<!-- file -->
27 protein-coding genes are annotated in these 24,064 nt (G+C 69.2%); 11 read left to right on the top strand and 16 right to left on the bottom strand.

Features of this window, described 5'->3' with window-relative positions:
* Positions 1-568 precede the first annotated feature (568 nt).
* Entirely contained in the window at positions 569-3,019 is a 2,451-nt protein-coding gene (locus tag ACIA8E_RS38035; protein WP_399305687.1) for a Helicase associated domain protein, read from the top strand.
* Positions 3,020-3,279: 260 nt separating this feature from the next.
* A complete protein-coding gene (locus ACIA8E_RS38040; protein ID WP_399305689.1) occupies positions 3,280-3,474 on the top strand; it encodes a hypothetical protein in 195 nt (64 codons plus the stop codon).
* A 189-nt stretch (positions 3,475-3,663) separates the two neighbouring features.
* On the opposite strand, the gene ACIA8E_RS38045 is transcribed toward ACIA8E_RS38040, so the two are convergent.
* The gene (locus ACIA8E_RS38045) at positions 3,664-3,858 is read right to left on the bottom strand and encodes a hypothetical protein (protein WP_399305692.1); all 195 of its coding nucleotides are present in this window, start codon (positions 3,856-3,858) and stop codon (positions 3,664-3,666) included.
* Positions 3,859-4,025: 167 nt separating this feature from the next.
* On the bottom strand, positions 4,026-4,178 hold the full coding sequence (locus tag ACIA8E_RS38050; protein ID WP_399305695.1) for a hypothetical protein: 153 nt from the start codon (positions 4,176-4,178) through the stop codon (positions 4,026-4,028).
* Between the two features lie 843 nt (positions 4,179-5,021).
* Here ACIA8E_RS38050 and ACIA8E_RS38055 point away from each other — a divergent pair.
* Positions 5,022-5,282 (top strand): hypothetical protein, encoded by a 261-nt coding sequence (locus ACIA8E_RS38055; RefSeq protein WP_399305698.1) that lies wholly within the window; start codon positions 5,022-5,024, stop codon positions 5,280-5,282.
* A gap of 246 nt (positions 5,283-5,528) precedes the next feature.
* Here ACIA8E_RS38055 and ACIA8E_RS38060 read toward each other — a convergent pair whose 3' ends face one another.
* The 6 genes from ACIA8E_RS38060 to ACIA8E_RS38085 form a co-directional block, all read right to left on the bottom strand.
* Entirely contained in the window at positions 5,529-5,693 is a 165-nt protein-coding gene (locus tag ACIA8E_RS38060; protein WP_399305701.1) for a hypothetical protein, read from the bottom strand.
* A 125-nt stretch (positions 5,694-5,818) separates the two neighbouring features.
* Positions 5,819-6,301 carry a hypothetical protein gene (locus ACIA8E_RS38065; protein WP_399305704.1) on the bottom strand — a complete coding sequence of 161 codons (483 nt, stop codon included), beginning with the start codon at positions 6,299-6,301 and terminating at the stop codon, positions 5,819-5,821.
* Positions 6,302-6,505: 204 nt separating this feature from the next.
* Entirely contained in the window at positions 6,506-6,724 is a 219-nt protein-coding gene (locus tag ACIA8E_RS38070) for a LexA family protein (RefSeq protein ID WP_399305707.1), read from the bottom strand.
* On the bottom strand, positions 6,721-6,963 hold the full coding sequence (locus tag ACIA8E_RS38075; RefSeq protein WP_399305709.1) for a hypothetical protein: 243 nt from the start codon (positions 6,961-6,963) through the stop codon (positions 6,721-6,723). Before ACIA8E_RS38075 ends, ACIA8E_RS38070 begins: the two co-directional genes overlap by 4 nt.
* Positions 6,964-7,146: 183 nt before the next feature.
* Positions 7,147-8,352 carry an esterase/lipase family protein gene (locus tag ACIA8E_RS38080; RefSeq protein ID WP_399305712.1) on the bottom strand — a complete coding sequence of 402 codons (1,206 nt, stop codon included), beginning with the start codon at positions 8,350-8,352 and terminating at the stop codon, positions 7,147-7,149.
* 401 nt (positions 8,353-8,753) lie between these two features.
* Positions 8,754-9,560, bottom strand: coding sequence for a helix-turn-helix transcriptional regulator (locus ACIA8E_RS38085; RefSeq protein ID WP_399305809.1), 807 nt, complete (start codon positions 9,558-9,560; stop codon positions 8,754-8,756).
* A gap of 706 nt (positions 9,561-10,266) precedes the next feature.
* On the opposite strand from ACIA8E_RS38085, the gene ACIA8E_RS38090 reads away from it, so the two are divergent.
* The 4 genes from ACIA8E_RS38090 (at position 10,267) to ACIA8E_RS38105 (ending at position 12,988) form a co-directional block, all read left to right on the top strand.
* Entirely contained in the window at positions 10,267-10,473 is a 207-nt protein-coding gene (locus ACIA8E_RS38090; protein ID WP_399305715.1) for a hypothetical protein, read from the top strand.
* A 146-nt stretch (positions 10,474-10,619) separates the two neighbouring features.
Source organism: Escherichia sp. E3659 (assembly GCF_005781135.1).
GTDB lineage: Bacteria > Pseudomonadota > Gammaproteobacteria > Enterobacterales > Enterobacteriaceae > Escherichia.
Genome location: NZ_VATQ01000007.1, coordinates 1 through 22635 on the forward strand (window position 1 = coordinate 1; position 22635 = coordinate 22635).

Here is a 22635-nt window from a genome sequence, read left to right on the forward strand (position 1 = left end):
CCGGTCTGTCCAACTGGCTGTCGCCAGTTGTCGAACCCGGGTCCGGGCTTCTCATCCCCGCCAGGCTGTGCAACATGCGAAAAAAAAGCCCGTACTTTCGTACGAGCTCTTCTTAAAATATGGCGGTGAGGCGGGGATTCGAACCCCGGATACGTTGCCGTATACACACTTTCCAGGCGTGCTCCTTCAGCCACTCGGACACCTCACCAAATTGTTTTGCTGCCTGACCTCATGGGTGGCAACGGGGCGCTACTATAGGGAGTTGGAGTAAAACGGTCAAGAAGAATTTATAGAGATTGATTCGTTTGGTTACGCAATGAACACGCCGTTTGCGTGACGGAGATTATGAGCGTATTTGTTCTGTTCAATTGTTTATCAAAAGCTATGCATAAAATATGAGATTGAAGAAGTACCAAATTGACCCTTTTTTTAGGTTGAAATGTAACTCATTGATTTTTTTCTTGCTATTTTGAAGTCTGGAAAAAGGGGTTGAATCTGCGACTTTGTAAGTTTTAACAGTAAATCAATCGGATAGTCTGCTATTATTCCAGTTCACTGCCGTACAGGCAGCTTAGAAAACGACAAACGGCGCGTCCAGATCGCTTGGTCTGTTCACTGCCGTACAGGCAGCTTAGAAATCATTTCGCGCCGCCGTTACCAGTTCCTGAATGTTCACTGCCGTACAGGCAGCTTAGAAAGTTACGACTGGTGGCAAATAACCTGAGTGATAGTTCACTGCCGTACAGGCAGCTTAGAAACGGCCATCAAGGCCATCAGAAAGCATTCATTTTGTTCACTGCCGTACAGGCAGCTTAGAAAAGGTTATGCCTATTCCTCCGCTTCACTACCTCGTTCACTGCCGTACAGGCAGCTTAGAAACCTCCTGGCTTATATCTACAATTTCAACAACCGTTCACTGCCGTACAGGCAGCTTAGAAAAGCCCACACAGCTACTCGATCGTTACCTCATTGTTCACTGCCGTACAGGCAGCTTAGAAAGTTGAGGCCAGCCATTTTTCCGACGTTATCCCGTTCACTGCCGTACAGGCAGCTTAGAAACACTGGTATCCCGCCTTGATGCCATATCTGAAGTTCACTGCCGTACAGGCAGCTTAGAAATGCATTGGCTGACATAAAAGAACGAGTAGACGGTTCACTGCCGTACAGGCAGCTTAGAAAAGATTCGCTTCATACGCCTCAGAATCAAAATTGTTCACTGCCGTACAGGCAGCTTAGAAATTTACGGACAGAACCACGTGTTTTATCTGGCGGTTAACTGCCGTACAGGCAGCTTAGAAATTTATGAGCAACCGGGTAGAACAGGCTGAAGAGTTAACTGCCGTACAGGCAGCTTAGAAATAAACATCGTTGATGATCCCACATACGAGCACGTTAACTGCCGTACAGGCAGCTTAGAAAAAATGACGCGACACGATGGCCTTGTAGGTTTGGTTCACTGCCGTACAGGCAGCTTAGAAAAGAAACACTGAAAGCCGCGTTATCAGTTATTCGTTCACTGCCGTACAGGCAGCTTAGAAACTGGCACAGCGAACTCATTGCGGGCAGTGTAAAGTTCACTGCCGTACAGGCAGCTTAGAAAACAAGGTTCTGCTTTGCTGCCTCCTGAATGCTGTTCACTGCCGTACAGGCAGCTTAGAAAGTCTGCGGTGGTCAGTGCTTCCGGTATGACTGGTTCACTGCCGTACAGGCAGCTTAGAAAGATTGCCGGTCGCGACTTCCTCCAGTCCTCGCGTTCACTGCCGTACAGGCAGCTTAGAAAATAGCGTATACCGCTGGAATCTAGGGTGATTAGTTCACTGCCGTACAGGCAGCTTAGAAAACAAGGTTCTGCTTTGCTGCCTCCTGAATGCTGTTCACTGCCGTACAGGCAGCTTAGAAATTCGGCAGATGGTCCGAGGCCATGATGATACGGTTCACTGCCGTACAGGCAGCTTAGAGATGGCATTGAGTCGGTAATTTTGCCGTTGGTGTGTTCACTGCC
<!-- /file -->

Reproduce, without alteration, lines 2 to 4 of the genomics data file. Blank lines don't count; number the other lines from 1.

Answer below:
Features of this window, described 5'->3' with window-relative positions:
* Positions 1-568 precede the first annotated feature (568 nt).
* Entirely contained in the window at positions 569-3,019 is a 2,451-nt protein-coding gene (locus tag ACIA8E_RS38035; protein WP_399305687.1) for a Helicase associated domain protein, read from the top strand.